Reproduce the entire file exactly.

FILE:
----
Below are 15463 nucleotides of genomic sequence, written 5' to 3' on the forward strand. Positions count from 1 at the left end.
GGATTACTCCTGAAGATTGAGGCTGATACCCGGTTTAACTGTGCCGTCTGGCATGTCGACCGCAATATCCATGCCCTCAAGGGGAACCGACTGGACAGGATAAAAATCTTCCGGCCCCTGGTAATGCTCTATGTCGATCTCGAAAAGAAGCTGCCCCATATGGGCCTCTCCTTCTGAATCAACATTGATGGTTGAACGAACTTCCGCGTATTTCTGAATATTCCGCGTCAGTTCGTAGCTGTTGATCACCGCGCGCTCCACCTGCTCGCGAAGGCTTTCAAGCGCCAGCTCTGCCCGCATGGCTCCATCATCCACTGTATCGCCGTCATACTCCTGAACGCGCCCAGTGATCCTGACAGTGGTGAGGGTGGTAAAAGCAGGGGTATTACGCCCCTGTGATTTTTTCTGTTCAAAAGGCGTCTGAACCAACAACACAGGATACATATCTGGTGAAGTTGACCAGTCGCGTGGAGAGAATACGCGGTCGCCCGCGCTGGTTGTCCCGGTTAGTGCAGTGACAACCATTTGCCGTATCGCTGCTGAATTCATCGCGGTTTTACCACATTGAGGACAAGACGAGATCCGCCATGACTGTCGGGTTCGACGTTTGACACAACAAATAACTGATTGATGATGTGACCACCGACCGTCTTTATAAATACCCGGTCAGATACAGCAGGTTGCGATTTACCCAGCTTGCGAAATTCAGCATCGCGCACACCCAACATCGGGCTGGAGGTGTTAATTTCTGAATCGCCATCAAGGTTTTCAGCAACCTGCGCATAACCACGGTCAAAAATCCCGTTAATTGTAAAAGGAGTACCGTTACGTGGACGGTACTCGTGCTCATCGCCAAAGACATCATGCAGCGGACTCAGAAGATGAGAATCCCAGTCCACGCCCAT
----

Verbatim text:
Below are 15463 nucleotides of genomic sequence, written 5' to 3' on the forward strand. Positions count from 1 at the left end.
GGATTACTCCTGAAGATTGAGGCTGATACCCGGTTTAACTGTGCCGTCTGGCATGTCGACCGCAATATCCATGCCCTCAAGGGGAACCGACTGGACAGGATAAAAATCTTCCGGCCCCTGGTAATGCTCTATGTCGATCTCGAAAAGAAGCTGCCCCATATGGGCCTCTCCTTCTGAATCAACATTGATGGTTGAACGAACTTCCGCGTATTTCTGAATATTCCGCGTCAGTTCGTAGCTGTTGATCACCGCGCGCTCCACCTGCTCGCGAAGGCTTTCAAGCGCCAGCTCTGCCCGCATGGCTCCATCATCCACTGTATCGCCGTCATACTCCTGAACGCGCCCAGTGATCCTGACAGTGGTGAGGGTGGTAAAAGCAGGGGTATTACGCCCCTGTGATTTTTTCTGTTCAAAAGGCGTCTGAACCAACAACACAGGATACATATCTGGTGAAGTTGACCAGTCGCGTGGAGAGAATACGCGGTCGCCCGCGCTGGTTGTCCCGGTTAGTGCAGTGACAACCATTTGCCGTATCGCTGCTGAATTCATCGCGGTTTTACCACATTGAGGACAAGACGAGATCCGCCATGACTGTCGGGTTCGACGTTTGACACAACAAATAACTGATTGATGATGTGACCACCGACCGTCTTTATAAATACCCGGTCAGATACAGCAGGTTGCGATTTACCCAGCTTGCGAAATTCAGCATCGCGCACACCCAACATCGGGCTGGAGGTGTTAATTTCTGAATCGCCATCAAGGTTTTCAGCAACCTGCGCATAACCACGGTCAAAAATCCCGTTAATTGTAAAAGGAGTACCGTTACGTGGACGGTACTCGTGCTCATCGCCAAAGACATCATGCAGCGGACTCAGAAGATGAGAATCCCAGTCCACGCCCAT